by Keat B. Drane
Fig 1-1 This is the test
car, a 1969 Dodge Dart
© 1980 by Keat B. Drane
Library of Congress Catalog Card No: 80-81750
Published by Love Street Books
Louisville, Kentucky 40258 USA
Out of print
Scanned by Stan Hartley
-- Alternative Fuel Source
The Test Vehicle
Chapter 2 -- Types of Alcohol Fuel
Chapter 3 -- Preparing Your Car for
Chapter 4 -- Modification of the Fuel
Chapter 5 -- The Carburetor
Types of Carburetors
How They Work
Chapter 6 -- Altering the Carburetor
Remove and Disassemble the Carburetor
Enlarging the Metering Jets
The Float -- Two Possible Alterations
Bending The Float Linkage
Adding Weight To The Float
Chapter 7 -- Altering the Ignition
Spark Plugs Can Make a Difference
Chapter 8 -- Firing Up the Engine
Chapter 9 -- Cold Weather Starting
How To Cure Them
Starting the Engine on Gasoline
Using Gasoline as a Primer
Preheating the Alcohol
Chapter 10 -- Vital Statistics
My Experience is in Your Ballpark
Are you as tired of the "gasoline
shortage" as I am? Long lines at the pump, shorter service station hours
and higher prices are here to stay. Rationing has affected various areas
of the nation. Unstable, international politics threaten our continued
dependence on foreign crude oil. Politicians and oil executives predict
the situation to worsen.
Faced with these grim facts, I began to search for an alternative energy
source. I wasn't looking for a solution to the entire country's energy
problems. I simple wanted to insure that my family and I would have the
fuel to power our vehicles when and where necessary, without
interference or restriction from Uncle Sam's energy "experts" or the
whims of a greedy oil sheik in the Middle East.
Alcohol fuel is the little man's best hope for relief from gas "pains".
The all-but-untapped, domestic resource has many advantages. The
following is a list of the ones I feel are most significant:
- Almost any gasoline-powered
engine can be made to run well on alcohol.
- Only minor and inexpensive
modifications to the engine are required.
- Anyone with reasonable,
mechanical skill and common handtools can make the modifications once
they've learned the procedure.
- Alcohol can be produced
from a variety of organic materials and is a natural substance.
Distilling can be done a
small scale by individuals or on a very large scale by local
- And profit generated by
production of domestic alcohol fuels will stay in America and will pay
With these thoughts in mind, I decided
to undertake a test project. The first goal was to successfully convert
a vehicle fuel rather than "gasohol". The vehicle was then to be driven
daily to determine was practical for use under normal everyday
The test vehicle was a 1969 Dodge Dart.
It had 80,000 miles on the motor at the time of conversion and was stock
in every aspect. The Dart was equipped with a 318 cubic inch engine,
automatic transmission, power brakes and steering and air conditioning.
The Dart was donated for testing purposes by friends who shared my
interest in finding a practical alternative to gasoline.
The conversion and test were a great success. I now feel secure in the
knowledge that I'll never have to park my car for lack of fuel. I want
to share my good fortune and results with you. The following pages
outline the theory, mechanics, cost and materials which you should
follow in converting your car.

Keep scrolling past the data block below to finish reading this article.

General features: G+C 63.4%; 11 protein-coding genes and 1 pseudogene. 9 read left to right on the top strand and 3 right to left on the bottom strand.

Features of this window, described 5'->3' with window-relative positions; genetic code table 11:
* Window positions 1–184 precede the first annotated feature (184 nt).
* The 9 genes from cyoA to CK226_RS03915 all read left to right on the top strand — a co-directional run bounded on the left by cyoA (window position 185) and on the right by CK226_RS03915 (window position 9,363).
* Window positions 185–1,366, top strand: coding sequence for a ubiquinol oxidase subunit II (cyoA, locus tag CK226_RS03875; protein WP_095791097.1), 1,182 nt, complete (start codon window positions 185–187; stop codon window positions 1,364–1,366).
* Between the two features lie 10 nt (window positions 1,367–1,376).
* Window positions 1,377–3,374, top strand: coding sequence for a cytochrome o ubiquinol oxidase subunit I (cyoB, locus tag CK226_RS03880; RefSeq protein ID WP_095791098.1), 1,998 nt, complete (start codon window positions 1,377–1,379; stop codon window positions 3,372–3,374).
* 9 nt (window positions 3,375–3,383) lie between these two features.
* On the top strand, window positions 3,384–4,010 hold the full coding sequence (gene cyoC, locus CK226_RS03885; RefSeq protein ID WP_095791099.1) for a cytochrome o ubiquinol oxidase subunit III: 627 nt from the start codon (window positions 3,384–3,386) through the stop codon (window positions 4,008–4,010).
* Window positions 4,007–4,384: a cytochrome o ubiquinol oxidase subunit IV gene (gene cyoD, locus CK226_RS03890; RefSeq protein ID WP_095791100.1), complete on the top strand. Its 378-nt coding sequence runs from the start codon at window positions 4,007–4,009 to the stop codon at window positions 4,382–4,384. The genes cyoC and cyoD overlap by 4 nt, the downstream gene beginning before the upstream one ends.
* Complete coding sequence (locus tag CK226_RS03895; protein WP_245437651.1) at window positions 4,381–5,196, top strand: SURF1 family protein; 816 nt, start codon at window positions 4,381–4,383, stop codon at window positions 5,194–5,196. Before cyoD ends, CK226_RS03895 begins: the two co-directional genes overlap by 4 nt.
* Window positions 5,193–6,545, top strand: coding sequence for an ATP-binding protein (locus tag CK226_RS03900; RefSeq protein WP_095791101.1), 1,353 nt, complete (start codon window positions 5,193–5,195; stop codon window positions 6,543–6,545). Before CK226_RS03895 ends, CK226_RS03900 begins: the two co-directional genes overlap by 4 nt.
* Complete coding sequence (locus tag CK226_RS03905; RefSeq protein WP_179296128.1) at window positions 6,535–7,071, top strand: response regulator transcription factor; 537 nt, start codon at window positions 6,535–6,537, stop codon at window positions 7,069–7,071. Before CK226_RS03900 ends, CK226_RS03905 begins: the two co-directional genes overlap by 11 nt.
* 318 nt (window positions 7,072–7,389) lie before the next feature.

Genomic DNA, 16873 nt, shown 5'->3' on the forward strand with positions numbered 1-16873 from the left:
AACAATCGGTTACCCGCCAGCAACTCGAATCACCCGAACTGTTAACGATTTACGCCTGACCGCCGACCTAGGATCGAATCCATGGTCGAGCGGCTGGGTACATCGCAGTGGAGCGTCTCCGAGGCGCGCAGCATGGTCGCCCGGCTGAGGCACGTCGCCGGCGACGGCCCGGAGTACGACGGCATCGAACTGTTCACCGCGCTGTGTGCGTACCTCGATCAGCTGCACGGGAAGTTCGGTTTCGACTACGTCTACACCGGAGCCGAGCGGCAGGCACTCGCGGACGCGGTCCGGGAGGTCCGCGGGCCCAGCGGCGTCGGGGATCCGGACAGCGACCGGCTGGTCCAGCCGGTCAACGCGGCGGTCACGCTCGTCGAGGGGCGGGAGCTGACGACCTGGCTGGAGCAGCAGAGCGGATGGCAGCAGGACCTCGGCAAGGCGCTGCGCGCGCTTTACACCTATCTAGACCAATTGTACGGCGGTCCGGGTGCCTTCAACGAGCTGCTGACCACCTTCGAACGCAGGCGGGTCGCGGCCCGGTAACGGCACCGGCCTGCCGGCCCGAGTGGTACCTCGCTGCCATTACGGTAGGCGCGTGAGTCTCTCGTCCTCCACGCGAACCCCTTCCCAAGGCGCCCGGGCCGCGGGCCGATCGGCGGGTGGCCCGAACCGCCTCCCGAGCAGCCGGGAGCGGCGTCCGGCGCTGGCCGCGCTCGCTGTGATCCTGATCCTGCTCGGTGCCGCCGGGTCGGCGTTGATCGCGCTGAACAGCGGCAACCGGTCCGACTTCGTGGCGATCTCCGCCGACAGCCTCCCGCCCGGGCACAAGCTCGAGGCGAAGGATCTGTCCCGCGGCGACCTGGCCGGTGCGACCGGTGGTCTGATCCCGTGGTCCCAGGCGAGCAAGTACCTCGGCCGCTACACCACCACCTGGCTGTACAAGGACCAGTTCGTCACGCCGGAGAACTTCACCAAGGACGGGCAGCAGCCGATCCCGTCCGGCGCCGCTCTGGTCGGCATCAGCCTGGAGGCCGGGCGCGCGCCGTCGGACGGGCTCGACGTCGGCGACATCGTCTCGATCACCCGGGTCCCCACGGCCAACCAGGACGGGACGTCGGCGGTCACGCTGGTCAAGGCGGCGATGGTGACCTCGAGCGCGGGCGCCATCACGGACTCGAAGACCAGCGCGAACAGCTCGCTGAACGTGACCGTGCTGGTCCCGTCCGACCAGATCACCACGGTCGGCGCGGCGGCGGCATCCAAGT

Let me give you a word of caution. Please read this entire book before
starting to modify your car. There are several variations discussed, and
you will want to be sure which will reward you with success, You will
have achieved personal independence from the gas pump and freedom from
anxiety about shortages.
Good luck and happy motoring!
You probably have questions in your
mind about using alcohol as a motor fuel. We'll look briefly into the
history and types of alcohol fuels.
In the early days of automotive industry several manufacturers produced
motors designed to run on alcohol, instead of the relatively new and
scarce product called gasoline. The Ford Model T was originally designed
to burn alcohol, gasoline or a combination of both. However, Ford and
other manufactures soon bowed to the intense pressure exerted by the
emerging oil monopolies of the time and began designing motors with
gasoline as the only intended fuel.
Several makers of farm tractors have continued production of alcohol
engines. They are for export only, and you will probably never see a
factory-engineered alcohol tractor in this country in this country at
There are several different types of alcohol. Each type is derived by a
slightly different method or from a different raw material. We are
interested in two types - methanol and ethanol.
Methanol may be familiar to you as the fuel used in Indy-type racecars.
At one time, it was distilled from wood and commonly known as wood
alcohol. Petroleum is the source of most methanol today. It is very
toxic and poisoning can result from ingestion. Methanol is one possible
source for fuel for your car, although it yields less energy than
Ethanol is the best choice to run your car. It is formed by the
fermentation of sugars from a number of types of organic materials.
Wheat, corn, rice, beets and cane are examples of materials with a high
sugar content. They give a high yield when fermented and distilled. All
types of liquors contain ethyl alcohol also known as grain alcohol.
The most economical way to obtain
alcohol is to build a still and distill it yourself. You can legally
distill alcohol fuel (but not alcohol to drink) by obtaining a permit
from the Bureau of Alcohol, Tobacco & Firearms.
Homemade alcohol can be distilled for as low as 40¢ per gallon depending
on the size of the still, the fuel used to power it and the cost of the
grain. An increasing number of enterprising individuals, particularly
farmers, are cutting their fuel bills by distilling their homegrown